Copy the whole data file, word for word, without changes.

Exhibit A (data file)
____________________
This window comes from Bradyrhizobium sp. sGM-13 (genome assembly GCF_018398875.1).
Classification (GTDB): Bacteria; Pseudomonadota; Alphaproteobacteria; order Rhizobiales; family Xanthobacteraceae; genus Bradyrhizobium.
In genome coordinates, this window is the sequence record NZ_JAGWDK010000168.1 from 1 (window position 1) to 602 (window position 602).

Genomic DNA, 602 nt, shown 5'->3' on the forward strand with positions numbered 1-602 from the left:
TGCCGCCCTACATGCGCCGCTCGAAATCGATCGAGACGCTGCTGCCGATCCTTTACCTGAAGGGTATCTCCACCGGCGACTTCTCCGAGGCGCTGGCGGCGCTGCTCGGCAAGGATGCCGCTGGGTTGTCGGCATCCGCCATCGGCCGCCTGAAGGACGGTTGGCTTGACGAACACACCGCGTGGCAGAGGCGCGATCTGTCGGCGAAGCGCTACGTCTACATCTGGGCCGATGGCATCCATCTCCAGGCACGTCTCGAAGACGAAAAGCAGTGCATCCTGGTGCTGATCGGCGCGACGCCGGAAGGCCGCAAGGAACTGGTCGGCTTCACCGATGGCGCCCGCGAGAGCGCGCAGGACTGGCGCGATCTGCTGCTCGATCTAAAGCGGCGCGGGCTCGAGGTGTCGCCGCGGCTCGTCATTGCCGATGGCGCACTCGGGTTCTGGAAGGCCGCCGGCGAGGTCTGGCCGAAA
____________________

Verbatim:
This window comes from Bradyrhizobium sp. sGM-13 (genome assembly GCF_018398875.1).
Classification (GTDB): Bacteria; Pseudomonadota; Alphaproteobacteria; order Rhizobiales; family Xanthobacteraceae; genus Bradyrhizobium.
In genome coordinates, this window is the sequence record NZ_JAGWDK010000168.1 from 1 (window position 1) to 602 (window position 602).

Genomic DNA, 602 nt, shown 5'->3' on the forward strand with positions numbered 1-602 from the left:
TGCCGCCCTACATGCGCCGCTCGAAATCGATCGAGACGCTGCTGCCGATCCTTTACCTGAAGGGTATCTCCACCGGCGACTTCTCCGAGGCGCTGGCGGCGCTGCTCGGCAAGGATGCCGCTGGGTTGTCGGCATCCGCCATCGGCCGCCTGAAGGACGGTTGGCTTGACGAACACACCGCGTGGCAGAGGCGCGATCTGTCGGCGAAGCGCTACGTCTACATCTGGGCCGATGGCATCCATCTCCAGGCACGTCTCGAAGACGAAAAGCAGTGCATCCTGGTGCTGATCGGCGCGACGCCGGAAGGCCGCAAGGAACTGGTCGGCTTCACCGATGGCGCCCGCGAGAGCGCGCAGGACTGGCGCGATCTGCTGCTCGATCTAAAGCGGCGCGGGCTCGAGGTGTCGCCGCGGCTCGTCATTGCCGATGGCGCACTCGGGTTCTGGAAGGCCGCCGGCGAGGTCTGGCCGAAA